Sunday, February 28, 2010

Ema's Baby Quilt

Pram Quilt With Kimono Fabric

Some time ago Paul, son and KimoYes webmaster, asked me to make a small quilt incorporating kimono fabric for his friend, Ema. Ema lives in the US and is expecting her first baby to be born some time this month. As usual, I've left this project to the last minute and spent some time last night thinking about what Ema might like. I can't image Ema going for fuzzy animals in pastel colours, so decided to try something a bit different.


I remembered a pile of 8 x 8 inch black and white cottons that I've been hoarding for a few years with the intention of experimenting with these in combination with Japanese kimono fabrics. The time seemed right!


I know that black and white are not traditional colours for a baby quilt, so decided to incorporate colourful circles of fabric from children's kimono. I had a few "special" pieces put away as these fabrics are becoming very difficult to buy. Out with the freezer paper, CD as a template and needle and thread. I hand appliqued a few of the circles last night and look forward to finishing the quilt this week.

The quilt will be 3 x 4 squares with a border. Any suggestions about a good colour for the border would be appreciated! 


Friday, February 26, 2010

Yukata Cottons

Casual Cottons

Yukata not only refers to Japanese stenciled and dyed cotton fabrics, but also to the cotton kimono worn after a bath or when relaxing at home. These fabrics are great for quilting as they are colourfast and soften with age. Traditionally yukata fabrics are blue and white but occasionally you come across some real stunners.

Yesterday this gorgeous yukata fabric arrived in a KimoYes shipment. After resisting the temptation to put it aside for that special "one day" quilt,  I reluctantly handed it over to my husband to be photographed and admired by many!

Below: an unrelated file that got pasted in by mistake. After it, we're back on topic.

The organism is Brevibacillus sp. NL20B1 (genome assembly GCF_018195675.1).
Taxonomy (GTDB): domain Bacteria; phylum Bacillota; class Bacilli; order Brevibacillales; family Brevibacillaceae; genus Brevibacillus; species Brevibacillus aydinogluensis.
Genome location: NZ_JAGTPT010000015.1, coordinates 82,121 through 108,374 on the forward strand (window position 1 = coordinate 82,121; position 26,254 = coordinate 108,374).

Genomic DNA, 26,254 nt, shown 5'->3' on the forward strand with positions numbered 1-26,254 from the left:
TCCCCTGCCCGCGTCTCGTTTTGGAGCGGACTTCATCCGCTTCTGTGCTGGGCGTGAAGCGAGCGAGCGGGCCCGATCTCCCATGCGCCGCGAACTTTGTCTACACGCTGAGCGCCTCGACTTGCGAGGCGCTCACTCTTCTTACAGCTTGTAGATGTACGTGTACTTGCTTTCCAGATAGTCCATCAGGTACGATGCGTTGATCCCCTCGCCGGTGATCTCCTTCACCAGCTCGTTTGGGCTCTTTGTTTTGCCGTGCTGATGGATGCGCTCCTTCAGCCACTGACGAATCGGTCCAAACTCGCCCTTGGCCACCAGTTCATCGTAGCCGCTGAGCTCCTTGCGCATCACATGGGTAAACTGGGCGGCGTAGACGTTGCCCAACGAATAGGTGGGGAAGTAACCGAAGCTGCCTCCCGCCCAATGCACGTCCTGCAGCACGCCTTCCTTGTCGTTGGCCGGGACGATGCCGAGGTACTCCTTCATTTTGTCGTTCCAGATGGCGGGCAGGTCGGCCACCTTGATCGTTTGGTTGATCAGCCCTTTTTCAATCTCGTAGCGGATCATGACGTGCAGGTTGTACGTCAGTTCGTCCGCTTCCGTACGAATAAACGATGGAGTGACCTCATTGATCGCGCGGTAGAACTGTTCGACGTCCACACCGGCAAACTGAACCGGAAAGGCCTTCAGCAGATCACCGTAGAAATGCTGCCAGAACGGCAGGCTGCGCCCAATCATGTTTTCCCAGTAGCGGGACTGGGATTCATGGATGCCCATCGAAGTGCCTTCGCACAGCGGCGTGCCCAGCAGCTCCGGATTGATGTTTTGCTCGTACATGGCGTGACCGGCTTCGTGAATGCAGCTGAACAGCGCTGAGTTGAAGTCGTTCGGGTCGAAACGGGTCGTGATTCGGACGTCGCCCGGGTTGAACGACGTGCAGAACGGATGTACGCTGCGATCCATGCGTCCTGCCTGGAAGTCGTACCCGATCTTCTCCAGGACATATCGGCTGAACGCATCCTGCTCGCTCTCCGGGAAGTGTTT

Wednesday, February 24, 2010

Sample Book

Fabric Samples for the Royal Court

One of the many joys of collecting and buying lots of vintage Japanese fabric from lots of sources is the opportunity to pick up some really interesting related objects along the way. One of my treasured  "pick ups" is a large book containing Japanese fabric samples.  These fabric samples were randomly cut and pasted in this book by a fabric merchant or factory owner and presented to the royal Japanese court for its consideration and selection. I've been told that the sample book dates back to the late 1800s.

All up, the book contains about 150 fabric samples and the variety and intricacy never fails to amaze me. 



Some of the samples have a definite French influence, especially the fine silk brocades.

One of my favourite pieces, however, is this gorgeous piece with a traditional Japanese design.


If you ever get the chance to visit the KimoYes studio and workroom, ask me about it. I'd love to show it to you.

Monday, February 15, 2010

Antique Japanese Fabrics

Historical Materials Room at the Nishijin Textile Centre

The Nishijin Mill in historic Kyoto is well known and more information can be found on the centre's website. One of the more interesting features of the centre is the Historical Materials Room. This is a mini museum which traces the development of Kyoto textiles over the past few hundred years. These two kimono were especially impressive examples local weaving  and dying processes.

As a quilter,  the wall hangings around the centre were also of special interest.  The fine weaves and sublte colours of modern Nishijin fabrics lend themselves well to these exquisite pieces





I can't wait until my box of Nishijin silks arrive from Kyoto!

Friday, February 12, 2010


One Size Fits All

Obi fascinate me. No matter how hard I try, I cannot master, or even come close to, tying an obi. I've attended demonstrations, watched DVDs and have even had one fitted on me, but it still remains as one of life's mysteries. It wasn't until I went along to a kimono fashion parade at the Nishijin Textile Centre in Kyoto that I appreciated the range and complexities of this art.




 See what I mean?

Tuesday, February 9, 2010

Silk Threads

600 Threads

I love obi - those wide "sashes" that secure Japanese kimono. The designs and colours are exquisite and they can be used for all sorts of things. Diane and Ann Wiltshire's "Design With Japanese Obi" is very inspiring.

I have just acquired a book containing 600 Japanese obi silk thread samples which I believe is probably from the 30-40s. The amazing thing is that the samples are all different colours and tones which explains how the Obi makers were able to achieve such subtle, yet spectacular, designs. Here are a few pages from the sample book.


Which explains how these were achieved...



Simply gorgeous.